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Rising Sun, Divided LandJapanese and South Korean Filmmakers$
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Kate Taylor-Jones

Print publication date: 2013

Print ISBN-13: 9780231165853

Published to Columbia Scholarship Online: November 2015

DOI: 10.7312/columbia/9780231165853.001.0001

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Film Analysis

Film Analysis



(p.138) Film Analysis
Rising Sun, Divided Land

Kate E. Taylor-Jones

Columbia University Press

This chapter analyzes Park Chan-wook's film Oldboy (Oldeuboi, 2003) about a man, Oh Dae-su, who is mysteriously kidnapped and held in isolation for fifteen years without human contact, and with no reason given for his incarceration. He is suddenly released and finds himself with money, designer clothes, and a challenge to discover why he was imprisoned for so long. A sense of violence pervades the entire film, which relates to the continual drive for vengeance that is spurring its protagonists. All elements of the film are linked into this force and any item can be used to provide a method for obtaining revenge. Oldboy is also dominated by a variety of colors that give it a tremendous level of intensity. Park stated that he wished the film to remind people of a thick oil painting, and the employment of bold colors such as black, red, and purple offers a layering effect that results in a film that is a palimpsest of color and textures.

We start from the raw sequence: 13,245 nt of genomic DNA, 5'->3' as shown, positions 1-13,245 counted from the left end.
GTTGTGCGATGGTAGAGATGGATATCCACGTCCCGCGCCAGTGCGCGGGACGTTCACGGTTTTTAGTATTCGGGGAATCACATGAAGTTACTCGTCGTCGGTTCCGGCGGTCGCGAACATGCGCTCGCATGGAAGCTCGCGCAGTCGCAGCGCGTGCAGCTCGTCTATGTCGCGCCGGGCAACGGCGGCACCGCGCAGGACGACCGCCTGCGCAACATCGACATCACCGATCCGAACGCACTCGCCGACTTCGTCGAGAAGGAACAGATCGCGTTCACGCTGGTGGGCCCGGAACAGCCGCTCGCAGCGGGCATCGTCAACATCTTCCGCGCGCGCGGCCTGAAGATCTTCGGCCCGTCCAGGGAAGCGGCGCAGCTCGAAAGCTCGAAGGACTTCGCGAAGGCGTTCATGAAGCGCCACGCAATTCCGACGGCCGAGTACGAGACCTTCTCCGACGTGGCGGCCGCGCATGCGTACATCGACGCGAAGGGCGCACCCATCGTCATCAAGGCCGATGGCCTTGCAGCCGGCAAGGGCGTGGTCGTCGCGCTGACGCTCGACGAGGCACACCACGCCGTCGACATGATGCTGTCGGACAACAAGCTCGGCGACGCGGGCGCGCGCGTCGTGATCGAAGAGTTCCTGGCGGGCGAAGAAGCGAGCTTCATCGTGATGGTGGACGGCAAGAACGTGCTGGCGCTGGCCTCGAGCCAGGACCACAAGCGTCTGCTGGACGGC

Keywords:   Park Chan-wook, Korean film directors, Korean films, filmmakers, Oldboy, Oldeuboi, vengeance

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